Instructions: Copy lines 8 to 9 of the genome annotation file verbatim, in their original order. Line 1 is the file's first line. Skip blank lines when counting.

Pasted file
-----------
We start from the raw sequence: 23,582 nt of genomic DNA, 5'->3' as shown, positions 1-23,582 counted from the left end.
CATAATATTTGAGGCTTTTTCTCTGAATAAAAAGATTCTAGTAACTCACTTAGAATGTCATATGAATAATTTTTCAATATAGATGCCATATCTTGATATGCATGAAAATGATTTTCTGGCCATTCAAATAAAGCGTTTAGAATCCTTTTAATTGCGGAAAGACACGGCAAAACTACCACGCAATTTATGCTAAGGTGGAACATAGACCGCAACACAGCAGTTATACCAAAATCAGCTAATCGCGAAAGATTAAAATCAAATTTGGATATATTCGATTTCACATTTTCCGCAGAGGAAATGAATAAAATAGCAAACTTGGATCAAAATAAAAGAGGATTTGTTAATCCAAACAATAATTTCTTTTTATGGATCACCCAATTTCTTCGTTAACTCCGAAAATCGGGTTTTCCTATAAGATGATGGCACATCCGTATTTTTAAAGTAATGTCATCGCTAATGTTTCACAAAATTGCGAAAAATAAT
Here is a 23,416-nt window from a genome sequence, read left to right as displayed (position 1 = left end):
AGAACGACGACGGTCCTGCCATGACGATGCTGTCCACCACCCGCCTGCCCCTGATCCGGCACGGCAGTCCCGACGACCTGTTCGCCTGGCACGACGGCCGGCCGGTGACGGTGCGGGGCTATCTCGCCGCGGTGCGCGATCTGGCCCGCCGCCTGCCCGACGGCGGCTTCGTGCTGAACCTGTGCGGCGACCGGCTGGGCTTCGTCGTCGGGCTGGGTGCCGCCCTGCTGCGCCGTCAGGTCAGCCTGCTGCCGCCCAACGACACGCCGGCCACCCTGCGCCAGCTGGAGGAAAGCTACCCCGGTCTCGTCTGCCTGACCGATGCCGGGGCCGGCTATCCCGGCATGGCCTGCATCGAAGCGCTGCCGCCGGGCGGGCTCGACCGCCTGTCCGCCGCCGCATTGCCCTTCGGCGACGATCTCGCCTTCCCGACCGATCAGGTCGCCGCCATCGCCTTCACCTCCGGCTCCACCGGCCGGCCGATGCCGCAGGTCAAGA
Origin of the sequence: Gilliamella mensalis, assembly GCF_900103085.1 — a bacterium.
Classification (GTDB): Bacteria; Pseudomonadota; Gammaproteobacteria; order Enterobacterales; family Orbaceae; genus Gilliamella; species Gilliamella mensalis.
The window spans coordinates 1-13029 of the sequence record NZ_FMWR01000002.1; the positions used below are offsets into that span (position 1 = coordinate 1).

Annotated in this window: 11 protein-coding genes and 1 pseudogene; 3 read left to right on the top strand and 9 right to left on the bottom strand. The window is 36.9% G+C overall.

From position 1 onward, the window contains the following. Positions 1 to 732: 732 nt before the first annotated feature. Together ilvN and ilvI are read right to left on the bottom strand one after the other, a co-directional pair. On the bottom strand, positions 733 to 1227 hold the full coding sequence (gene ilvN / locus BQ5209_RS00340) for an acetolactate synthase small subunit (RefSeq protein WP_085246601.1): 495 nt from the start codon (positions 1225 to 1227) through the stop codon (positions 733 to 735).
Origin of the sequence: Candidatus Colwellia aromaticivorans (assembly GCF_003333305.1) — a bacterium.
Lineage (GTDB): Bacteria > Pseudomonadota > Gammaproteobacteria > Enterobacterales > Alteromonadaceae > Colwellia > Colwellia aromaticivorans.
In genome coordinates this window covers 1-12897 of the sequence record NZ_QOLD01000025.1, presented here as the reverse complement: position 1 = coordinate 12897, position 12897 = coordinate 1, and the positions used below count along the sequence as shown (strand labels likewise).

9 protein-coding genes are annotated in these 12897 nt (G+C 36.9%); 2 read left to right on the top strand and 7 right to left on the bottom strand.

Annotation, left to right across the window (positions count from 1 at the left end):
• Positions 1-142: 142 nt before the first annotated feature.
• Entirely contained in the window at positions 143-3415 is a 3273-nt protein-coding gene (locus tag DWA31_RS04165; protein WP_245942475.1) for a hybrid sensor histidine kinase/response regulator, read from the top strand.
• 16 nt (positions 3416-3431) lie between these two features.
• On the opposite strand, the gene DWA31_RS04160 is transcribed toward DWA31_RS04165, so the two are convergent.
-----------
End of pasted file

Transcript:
Annotated in this window: 11 protein-coding genes and 1 pseudogene; 3 read left to right on the top strand and 9 right to left on the bottom strand. The window is 36.9% G+C overall.

From position 1 onward, the window contains the following. Positions 1 to 732: 732 nt before the first annotated feature. Together ilvN and ilvI are read right to left on the bottom strand one after the other, a co-directional pair. On the bottom strand, positions 733 to 1227 hold the full coding sequence (gene ilvN / locus BQ5209_RS00340) for an acetolactate synthase small subunit (RefSeq protein WP_085246601.1): 495 nt from the start codon (positions 1225 to 1227) through the stop codon (positions 733 to 735).